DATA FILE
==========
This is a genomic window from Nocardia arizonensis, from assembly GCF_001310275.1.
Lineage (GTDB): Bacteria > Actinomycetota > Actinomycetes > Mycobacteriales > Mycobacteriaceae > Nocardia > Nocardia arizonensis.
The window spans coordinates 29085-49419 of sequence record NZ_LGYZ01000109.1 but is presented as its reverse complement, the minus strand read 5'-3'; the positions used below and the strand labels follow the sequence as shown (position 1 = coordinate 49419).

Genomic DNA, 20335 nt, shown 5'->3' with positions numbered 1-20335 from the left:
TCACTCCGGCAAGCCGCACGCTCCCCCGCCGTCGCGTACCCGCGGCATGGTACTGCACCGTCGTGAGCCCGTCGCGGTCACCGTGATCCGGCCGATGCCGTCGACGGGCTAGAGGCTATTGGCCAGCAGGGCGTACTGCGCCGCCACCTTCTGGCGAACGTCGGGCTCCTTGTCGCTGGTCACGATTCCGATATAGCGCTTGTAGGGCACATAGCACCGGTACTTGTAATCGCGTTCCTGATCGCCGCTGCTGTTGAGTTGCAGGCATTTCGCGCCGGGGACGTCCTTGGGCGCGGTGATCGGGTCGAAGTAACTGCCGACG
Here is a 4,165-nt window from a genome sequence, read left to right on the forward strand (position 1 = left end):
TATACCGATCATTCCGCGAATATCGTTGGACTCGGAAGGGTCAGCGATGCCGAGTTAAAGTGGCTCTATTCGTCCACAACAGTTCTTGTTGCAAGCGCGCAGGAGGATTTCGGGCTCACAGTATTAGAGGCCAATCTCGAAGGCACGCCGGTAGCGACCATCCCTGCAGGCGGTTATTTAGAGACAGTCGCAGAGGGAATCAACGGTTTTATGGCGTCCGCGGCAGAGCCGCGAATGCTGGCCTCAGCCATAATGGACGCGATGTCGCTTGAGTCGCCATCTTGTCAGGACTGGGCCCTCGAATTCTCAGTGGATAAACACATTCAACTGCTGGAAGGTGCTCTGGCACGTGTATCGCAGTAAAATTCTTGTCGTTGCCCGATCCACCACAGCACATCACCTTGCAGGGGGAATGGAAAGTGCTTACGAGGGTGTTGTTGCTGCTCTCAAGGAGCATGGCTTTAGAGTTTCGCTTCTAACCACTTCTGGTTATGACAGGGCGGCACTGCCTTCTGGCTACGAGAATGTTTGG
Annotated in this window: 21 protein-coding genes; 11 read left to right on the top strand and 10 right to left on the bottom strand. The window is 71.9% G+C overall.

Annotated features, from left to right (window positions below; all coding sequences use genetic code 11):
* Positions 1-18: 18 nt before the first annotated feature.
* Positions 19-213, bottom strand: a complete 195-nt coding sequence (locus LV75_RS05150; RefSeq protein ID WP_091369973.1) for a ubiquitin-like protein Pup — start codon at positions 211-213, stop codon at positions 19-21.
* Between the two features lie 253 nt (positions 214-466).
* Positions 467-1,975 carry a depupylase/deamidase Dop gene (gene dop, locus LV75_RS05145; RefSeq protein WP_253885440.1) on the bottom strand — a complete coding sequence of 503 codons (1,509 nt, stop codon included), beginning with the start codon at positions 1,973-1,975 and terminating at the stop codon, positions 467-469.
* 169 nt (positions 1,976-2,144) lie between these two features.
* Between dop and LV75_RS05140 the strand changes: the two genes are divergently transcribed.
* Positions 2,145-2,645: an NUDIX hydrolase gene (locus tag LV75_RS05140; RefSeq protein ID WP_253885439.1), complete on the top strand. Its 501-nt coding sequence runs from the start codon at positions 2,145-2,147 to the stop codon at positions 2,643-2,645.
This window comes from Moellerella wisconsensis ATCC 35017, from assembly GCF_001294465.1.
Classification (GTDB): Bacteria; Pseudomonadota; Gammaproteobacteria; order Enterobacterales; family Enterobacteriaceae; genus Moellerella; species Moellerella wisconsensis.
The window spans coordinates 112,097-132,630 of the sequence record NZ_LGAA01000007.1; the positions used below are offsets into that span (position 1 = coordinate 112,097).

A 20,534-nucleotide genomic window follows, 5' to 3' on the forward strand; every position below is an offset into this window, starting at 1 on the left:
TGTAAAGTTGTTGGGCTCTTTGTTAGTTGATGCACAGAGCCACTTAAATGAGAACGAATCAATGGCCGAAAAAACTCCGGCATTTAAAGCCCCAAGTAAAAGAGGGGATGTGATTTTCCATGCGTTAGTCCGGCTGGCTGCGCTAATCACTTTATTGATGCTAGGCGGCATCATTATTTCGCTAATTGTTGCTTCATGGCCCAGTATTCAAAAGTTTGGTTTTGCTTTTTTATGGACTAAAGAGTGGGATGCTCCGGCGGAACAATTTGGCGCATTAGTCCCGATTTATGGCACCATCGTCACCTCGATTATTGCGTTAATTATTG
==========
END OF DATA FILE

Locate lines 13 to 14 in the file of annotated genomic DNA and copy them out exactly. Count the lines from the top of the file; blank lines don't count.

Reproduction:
* Positions 467-1,975 carry a depupylase/deamidase Dop gene (gene dop, locus LV75_RS05145; RefSeq protein WP_253885440.1) on the bottom strand — a complete coding sequence of 503 codons (1,509 nt, stop codon included), beginning with the start codon at positions 1,973-1,975 and terminating at the stop codon, positions 467-469.
* 169 nt (positions 1,976-2,144) lie between these two features.